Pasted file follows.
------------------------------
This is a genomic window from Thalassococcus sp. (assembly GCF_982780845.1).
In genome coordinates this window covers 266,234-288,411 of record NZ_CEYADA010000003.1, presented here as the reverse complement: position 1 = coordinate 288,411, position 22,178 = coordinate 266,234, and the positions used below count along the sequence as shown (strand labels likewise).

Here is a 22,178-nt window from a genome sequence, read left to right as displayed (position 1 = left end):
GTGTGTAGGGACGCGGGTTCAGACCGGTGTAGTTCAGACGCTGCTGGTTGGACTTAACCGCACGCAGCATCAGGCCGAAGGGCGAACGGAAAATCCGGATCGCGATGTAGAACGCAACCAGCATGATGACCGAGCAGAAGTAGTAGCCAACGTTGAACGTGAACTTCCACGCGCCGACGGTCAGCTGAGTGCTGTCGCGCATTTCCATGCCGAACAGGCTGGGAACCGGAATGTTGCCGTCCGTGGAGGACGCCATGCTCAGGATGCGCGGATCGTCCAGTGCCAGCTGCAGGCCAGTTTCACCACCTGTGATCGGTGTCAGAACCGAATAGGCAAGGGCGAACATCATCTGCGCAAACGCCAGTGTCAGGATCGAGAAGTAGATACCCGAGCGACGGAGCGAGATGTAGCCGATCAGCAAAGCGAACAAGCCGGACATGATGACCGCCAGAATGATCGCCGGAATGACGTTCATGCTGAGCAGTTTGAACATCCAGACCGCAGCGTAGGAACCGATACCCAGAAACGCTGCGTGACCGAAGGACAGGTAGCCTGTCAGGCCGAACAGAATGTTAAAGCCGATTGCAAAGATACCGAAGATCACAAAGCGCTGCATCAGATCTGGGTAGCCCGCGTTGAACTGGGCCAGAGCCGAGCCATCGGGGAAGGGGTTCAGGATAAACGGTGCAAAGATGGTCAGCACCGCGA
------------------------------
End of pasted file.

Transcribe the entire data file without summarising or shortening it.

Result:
This is a genomic window from Thalassococcus sp. (assembly GCF_982780845.1).
In genome coordinates this window covers 266,234-288,411 of record NZ_CEYADA010000003.1, presented here as the reverse complement: position 1 = coordinate 288,411, position 22,178 = coordinate 266,234, and the positions used below count along the sequence as shown (strand labels likewise).

Here is a 22,178-nt window from a genome sequence, read left to right as displayed (position 1 = left end):
GTGTGTAGGGACGCGGGTTCAGACCGGTGTAGTTCAGACGCTGCTGGTTGGACTTAACCGCACGCAGCATCAGGCCGAAGGGCGAACGGAAAATCCGGATCGCGATGTAGAACGCAACCAGCATGATGACCGAGCAGAAGTAGTAGCCAACGTTGAACGTGAACTTCCACGCGCCGACGGTCAGCTGAGTGCTGTCGCGCATTTCCATGCCGAACAGGCTGGGAACCGGAATGTTGCCGTCCGTGGAGGACGCCATGCTCAGGATGCGCGGATCGTCCAGTGCCAGCTGCAGGCCAGTTTCACCACCTGTGATCGGTGTCAGAACCGAATAGGCAAGGGCGAACATCATCTGCGCAAACGCCAGTGTCAGGATCGAGAAGTAGATACCCGAGCGACGGAGCGAGATGTAGCCGATCAGCAAAGCGAACAAGCCGGACATGATGACCGCCAGAATGATCGCCGGAATGACGTTCATGCTGAGCAGTTTGAACATCCAGACCGCAGCGTAGGAACCGATACCCAGAAACGCTGCGTGACCGAAGGACAGGTAGCCTGTCAGGCCGAACAGAATGTTAAAGCCGATTGCAAAGATACCGAAGATCACAAAGCGCTGCATCAGATCTGGGTAGCCCGCGTTGAACTGGGCCAGAGCCGAGCCATCGGGGAAGGGGTTCAGGATAAACGGTGCAAAGATGGTCAGCACCGCGA